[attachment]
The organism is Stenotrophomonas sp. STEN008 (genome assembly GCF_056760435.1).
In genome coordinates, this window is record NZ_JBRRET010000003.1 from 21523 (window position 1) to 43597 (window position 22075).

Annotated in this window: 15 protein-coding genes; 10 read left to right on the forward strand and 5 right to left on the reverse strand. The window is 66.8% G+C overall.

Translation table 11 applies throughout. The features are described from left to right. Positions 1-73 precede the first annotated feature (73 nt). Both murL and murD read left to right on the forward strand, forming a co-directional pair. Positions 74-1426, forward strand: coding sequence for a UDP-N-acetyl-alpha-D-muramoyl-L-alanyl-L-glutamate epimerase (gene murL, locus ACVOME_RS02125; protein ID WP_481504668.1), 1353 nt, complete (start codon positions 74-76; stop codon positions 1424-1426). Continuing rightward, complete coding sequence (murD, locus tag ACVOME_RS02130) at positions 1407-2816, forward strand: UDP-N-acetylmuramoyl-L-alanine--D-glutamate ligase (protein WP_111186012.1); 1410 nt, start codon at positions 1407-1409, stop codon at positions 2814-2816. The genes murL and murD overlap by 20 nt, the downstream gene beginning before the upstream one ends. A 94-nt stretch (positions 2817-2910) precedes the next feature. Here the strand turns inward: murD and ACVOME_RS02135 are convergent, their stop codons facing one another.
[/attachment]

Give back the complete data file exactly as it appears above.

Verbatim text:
The organism is Stenotrophomonas sp. STEN008 (genome assembly GCF_056760435.1).
In genome coordinates, this window is record NZ_JBRRET010000003.1 from 21523 (window position 1) to 43597 (window position 22075).

Annotated in this window: 15 protein-coding genes; 10 read left to right on the forward strand and 5 right to left on the reverse strand. The window is 66.8% G+C overall.

Translation table 11 applies throughout. The features are described from left to right. Positions 1-73 precede the first annotated feature (73 nt). Both murL and murD read left to right on the forward strand, forming a co-directional pair. Positions 74-1426, forward strand: coding sequence for a UDP-N-acetyl-alpha-D-muramoyl-L-alanyl-L-glutamate epimerase (gene murL, locus ACVOME_RS02125; protein ID WP_481504668.1), 1353 nt, complete (start codon positions 74-76; stop codon positions 1424-1426). Continuing rightward, complete coding sequence (murD, locus tag ACVOME_RS02130) at positions 1407-2816, forward strand: UDP-N-acetylmuramoyl-L-alanine--D-glutamate ligase (protein WP_111186012.1); 1410 nt, start codon at positions 1407-1409, stop codon at positions 2814-2816. The genes murL and murD overlap by 20 nt, the downstream gene beginning before the upstream one ends. A 94-nt stretch (positions 2817-2910) precedes the next feature. Here the strand turns inward: murD and ACVOME_RS02135 are convergent, their stop codons facing one another.